Nature and Culture
There is, quite simply, no place in the world that compares with Innsbruck: It is the only major city in the European Alps, and offers a combination of culture, history and nature unequaled anywhere else. All the comforts of a modern city are available - and yet one is completely enveloped by some of the world's most beautiful landscapes. Is there another city where you can see the majestic grandeur of the Alps from wherever you happen to find yourself standing?
The Habsburgs obviously counted themselves lucky that this city was within their realm. And what used to be more or less exclusive Habsburg vacation territory has long been accessible to all the world - and all the world comes to Innsbruck, the ideal vacation spot. In the meantime, modern roads have replaced ancient trading routes that were built to traverse the mountains.
800-year-old Innsbruck, even though it predates the Austrian empire, owes much to the Habsburgs, who, in turn, have left a distinct imprint during their 640-year long reign of Austria: it was mainly due to the monarchy that Innsbruck established its reputation as a cultural center, and as a city of numerous art treasures and many historic structures. Innsbruck's rich history is interwoven with that of the Habsburgs, whose wealth and sense of beauty and history left their mark: take the Goldene Dachl (Golden Roof), which is composed of 2,600 gilded tiles. One stands with awe in front of the Schwarze Mander (Black Men), 28 black larger than life bronze statues surrounding Emperor Maximilian's cenotaph at the Court Church (Hofkirche). The Gothic Imperial Court Palace with its Giant's Hall, Court Chapel and exhibition rooms is yet another example of the opulence of this imperial city. And the beautifully preserved romantic Renaissance-style Ambras Castle includes a world-renowned portrait gallery, featuring works by Titian, Van Dyck and Rubens.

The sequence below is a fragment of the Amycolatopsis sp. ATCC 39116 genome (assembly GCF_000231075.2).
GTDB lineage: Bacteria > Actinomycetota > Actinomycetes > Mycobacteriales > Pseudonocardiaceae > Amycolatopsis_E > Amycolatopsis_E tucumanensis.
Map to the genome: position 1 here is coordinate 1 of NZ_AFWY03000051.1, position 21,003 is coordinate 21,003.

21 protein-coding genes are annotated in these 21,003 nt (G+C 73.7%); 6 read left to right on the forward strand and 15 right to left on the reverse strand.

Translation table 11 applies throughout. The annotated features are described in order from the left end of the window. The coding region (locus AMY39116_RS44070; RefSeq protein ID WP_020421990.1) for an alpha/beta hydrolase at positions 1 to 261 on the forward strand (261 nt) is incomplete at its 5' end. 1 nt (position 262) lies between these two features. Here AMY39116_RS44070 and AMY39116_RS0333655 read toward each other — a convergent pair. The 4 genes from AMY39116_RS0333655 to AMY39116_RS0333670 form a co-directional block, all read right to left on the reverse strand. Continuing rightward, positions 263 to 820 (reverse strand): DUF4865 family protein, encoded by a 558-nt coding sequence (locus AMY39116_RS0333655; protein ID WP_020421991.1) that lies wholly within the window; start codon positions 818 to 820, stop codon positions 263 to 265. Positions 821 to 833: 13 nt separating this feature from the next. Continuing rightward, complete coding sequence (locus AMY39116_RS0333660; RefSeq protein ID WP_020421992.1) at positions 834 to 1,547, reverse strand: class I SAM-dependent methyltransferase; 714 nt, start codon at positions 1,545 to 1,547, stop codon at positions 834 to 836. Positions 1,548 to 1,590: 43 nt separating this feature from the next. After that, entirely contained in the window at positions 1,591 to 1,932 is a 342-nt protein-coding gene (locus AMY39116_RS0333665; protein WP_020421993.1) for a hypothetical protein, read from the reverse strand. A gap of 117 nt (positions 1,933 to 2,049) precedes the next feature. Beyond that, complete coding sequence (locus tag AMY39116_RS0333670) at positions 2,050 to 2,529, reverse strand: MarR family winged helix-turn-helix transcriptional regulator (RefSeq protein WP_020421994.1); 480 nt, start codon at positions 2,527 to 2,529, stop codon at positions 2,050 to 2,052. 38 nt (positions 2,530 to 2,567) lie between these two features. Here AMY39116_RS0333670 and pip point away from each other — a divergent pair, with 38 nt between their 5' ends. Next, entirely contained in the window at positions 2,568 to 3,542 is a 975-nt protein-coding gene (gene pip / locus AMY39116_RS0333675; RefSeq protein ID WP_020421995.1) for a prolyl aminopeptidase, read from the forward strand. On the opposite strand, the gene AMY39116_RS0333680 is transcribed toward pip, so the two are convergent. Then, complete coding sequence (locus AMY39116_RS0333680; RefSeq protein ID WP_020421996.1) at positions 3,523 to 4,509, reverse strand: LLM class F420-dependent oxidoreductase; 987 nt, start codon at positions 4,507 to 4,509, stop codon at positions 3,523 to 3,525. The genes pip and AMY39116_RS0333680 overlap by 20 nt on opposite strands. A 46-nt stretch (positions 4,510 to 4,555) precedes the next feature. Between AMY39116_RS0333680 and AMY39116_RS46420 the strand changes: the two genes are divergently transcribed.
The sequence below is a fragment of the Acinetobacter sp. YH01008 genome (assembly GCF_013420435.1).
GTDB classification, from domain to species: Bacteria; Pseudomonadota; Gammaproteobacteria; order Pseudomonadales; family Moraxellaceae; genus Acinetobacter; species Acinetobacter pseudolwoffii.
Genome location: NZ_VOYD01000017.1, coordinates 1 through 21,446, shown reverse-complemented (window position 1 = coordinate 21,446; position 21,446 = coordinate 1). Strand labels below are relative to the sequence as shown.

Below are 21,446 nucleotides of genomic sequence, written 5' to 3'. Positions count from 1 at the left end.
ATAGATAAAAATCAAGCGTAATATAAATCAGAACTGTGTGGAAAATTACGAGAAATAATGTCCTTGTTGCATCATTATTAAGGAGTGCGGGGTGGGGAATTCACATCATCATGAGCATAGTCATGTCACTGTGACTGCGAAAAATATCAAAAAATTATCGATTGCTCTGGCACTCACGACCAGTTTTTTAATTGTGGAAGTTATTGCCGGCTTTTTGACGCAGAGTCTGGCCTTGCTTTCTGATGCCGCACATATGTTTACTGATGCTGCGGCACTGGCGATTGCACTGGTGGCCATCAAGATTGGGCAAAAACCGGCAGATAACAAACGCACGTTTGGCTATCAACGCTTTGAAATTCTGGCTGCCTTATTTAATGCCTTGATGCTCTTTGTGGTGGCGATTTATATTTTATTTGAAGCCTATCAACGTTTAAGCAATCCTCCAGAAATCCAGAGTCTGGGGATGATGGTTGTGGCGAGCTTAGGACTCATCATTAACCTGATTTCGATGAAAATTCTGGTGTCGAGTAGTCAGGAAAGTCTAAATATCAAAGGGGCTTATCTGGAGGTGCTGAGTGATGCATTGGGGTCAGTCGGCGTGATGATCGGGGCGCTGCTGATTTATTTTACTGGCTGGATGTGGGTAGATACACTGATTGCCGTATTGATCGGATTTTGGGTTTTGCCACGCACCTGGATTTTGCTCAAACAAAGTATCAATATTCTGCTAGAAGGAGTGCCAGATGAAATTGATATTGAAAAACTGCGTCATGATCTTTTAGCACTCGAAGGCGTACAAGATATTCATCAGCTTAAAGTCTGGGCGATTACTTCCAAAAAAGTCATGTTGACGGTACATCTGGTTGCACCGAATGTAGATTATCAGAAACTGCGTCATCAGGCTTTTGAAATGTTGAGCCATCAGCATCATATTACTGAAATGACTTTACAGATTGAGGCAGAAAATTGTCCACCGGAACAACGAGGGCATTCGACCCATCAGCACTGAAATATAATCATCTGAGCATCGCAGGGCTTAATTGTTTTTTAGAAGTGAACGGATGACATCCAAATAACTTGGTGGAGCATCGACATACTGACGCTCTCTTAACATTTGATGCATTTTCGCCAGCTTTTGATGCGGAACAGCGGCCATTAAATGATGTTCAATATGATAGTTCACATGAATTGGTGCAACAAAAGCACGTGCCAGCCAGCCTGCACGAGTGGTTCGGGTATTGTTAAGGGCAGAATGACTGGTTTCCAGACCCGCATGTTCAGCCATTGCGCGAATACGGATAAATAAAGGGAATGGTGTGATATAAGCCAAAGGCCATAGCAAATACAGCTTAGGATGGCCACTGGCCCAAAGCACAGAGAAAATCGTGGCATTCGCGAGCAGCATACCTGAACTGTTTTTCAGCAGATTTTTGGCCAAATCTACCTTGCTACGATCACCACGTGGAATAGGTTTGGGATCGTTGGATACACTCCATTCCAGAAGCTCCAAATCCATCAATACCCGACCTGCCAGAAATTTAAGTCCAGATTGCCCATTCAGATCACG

The reputation of the Innsbruck Museum of Tyrolean Folk Art extends far beyond Austrian borders. It is the most important folk-art collection in the Alpine region including reconstructed rooms, original furniture, authentic costumes, old farming implements, and carnival masks. Its unique exhibition of historical and traditional Christmas crèches is open all year round. The crèches on display provide a superb insight into the development of this fascinating custom, which dates from 1608 with the Christmas crèche erected in Innsbruck's Jesuit church.
Copyright © Austrian National Tourist Office
Summer and Winter
Even before the Tyrol became known as a winter sports mecca, affluent Viennese and other Austrians used to spend their entire summer holidays in the mountains. In the meantime, these vacations have become accessible to everyone, and summer vacationing in the Tyrol is no longer an exclusive privilege for the idle rich. To be idle is indeed difficult in Innsbruck - there's simply too much to do: mountain hiking and biking programs accommodate beginners and experts alike; there's golf, tennis, paragliding, hang-gliding, tandem-parachute jumping or rafting; there are mountain-bike trails of all levels of difficulty and, of course, excursions from easy walks to moderately difficult hikes for those who don't want to exert themselves too much. And one can enjoy a sport that's unique to Europe - summer tobogganing on the famed Olympic run. If one wants to enjoy the view without much effort, an aerial tour over the Alps in a small sports plane might be just the thing.